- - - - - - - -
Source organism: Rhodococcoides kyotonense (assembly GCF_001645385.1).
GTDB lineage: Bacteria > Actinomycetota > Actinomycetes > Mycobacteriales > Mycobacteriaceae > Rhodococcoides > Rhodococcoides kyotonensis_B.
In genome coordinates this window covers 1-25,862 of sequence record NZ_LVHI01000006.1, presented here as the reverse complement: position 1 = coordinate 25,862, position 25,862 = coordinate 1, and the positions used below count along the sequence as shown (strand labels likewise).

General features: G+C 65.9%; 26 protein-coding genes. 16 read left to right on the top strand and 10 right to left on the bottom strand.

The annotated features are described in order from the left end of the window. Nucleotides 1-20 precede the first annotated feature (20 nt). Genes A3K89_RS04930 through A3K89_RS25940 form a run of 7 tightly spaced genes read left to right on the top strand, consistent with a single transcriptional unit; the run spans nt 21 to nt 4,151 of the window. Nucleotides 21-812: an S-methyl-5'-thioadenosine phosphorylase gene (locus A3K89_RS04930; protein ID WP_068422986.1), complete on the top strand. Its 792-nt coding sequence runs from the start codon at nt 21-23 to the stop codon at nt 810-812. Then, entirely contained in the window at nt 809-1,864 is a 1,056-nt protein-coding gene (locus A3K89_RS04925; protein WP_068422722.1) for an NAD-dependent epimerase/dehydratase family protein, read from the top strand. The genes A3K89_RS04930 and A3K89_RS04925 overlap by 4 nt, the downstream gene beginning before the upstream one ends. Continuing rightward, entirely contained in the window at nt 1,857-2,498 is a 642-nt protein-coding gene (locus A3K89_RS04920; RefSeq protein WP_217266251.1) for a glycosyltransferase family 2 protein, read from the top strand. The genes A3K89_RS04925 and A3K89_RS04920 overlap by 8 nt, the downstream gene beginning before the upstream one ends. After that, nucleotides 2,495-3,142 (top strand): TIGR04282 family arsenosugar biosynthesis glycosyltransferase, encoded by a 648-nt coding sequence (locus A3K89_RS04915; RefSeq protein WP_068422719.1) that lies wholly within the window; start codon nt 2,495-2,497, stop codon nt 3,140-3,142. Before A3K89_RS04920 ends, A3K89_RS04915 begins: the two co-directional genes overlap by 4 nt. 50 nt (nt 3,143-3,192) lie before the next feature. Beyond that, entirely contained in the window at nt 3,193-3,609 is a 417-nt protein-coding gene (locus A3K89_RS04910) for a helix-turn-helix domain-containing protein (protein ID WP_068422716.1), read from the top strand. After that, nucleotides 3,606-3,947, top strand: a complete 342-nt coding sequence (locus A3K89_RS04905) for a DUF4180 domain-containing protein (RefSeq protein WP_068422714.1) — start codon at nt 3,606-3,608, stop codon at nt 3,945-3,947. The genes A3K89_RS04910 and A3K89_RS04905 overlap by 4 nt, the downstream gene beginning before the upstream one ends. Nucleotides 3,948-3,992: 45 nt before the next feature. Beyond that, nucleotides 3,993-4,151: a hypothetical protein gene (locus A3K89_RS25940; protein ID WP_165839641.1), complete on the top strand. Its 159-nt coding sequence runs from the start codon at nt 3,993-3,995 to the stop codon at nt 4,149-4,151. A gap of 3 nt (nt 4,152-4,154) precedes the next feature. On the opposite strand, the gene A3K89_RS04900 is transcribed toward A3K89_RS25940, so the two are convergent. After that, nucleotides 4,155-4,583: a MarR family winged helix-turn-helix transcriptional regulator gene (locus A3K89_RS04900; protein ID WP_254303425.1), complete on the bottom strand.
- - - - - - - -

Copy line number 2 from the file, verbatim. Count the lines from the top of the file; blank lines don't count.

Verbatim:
GTDB lineage: Bacteria > Actinomycetota > Actinomycetes > Mycobacteriales > Mycobacteriaceae > Rhodococcoides > Rhodococcoides kyotonensis_B.